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The banking towers in downtown Toronto.Fred Lum/The Globe and Mail

New optimism for pension plans is giving Canadian banks hope, just a month after the lenders booked bigger expenses to close pension funding holes.

During the last bank earnings season in December, new accounting rules dictated that Canadian lenders had to incur bigger pension costs for the 2013 fiscal year. Many also had to restate previous years' earnings to reflect bigger backdated expenses.

The effects ranged from bank to bank. National Bank of Canada booked an additional $55-million expense for 2013, while Royal Bank of Canada's climbed by $125-million – a relatively small amount given that its total profits are more than five times bigger than National's.

The expense changes were widely expected, given that the new accounting rules were announced long ago and were expected to come into effect for fiscal 2014. Yet the extent of the expense hikes could only be estimated by analysts.

The higher expenses stem from two key changes. Banks must now record the value of pension surplus or deficit on their balance sheets, and book actuarial gains and losses on the income statement. They must also change the discount rate used to calculate their pension fund values, using one that better reflects current market rates.

Yet it is unclear just how long the banks will have to keep booking bigger expenses. If interest rates rise and equity markets stay strong, the additional costs could quickly fade because their pension funds will be earning better returns.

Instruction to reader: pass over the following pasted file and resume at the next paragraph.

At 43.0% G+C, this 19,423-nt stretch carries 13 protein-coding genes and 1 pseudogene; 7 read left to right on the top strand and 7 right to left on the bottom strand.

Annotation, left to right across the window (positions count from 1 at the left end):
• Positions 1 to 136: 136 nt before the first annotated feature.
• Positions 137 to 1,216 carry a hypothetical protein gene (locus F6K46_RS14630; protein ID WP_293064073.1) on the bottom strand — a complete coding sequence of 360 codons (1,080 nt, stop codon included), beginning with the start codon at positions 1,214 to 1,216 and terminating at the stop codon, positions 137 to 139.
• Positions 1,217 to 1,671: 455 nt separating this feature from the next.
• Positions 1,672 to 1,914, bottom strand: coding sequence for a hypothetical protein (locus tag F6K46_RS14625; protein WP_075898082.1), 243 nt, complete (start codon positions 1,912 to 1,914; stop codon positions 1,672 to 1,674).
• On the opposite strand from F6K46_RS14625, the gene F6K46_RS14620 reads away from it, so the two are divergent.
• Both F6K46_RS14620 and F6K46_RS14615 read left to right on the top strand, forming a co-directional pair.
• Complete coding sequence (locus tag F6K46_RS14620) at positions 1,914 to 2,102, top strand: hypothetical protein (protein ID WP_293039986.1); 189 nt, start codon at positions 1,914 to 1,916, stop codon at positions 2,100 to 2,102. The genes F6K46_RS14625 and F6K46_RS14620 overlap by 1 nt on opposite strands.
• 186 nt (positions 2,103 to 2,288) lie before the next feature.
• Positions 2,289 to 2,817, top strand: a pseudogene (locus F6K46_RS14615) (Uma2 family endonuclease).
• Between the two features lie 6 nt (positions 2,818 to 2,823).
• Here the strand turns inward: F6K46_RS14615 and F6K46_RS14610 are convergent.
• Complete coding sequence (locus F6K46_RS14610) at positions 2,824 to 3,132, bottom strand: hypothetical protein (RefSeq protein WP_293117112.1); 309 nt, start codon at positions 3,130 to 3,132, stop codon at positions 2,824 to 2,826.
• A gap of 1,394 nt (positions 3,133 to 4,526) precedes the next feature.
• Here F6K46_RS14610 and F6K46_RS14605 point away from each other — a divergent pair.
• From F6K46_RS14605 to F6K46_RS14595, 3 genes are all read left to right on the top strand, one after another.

Pension consulting firm Mercer already noted this week that the markets are moving in favour of Canada's pension plans. Because equity markets have been hot, and bond yields started to rise in 2013, Mercer predicts that the average plan in Canada is 99.9 per cent funded. Better yet, they expect pension plans to see their funded status improve a further 3 per cent in 2014.

The banks themselves have differing views of the future, and its effect on their pension expenses. "We're assuming that our pension expense after this adjustment… is going to be relatively flat next year," TD chief financial officer Colleen Johnston said on a conference call. CIBC, meanwhile, suggested that its additional $70-million annual pension expense, before taxes, in 2013 will likely persist and RBC also said it expects a "modest increase in pension expense" going forward.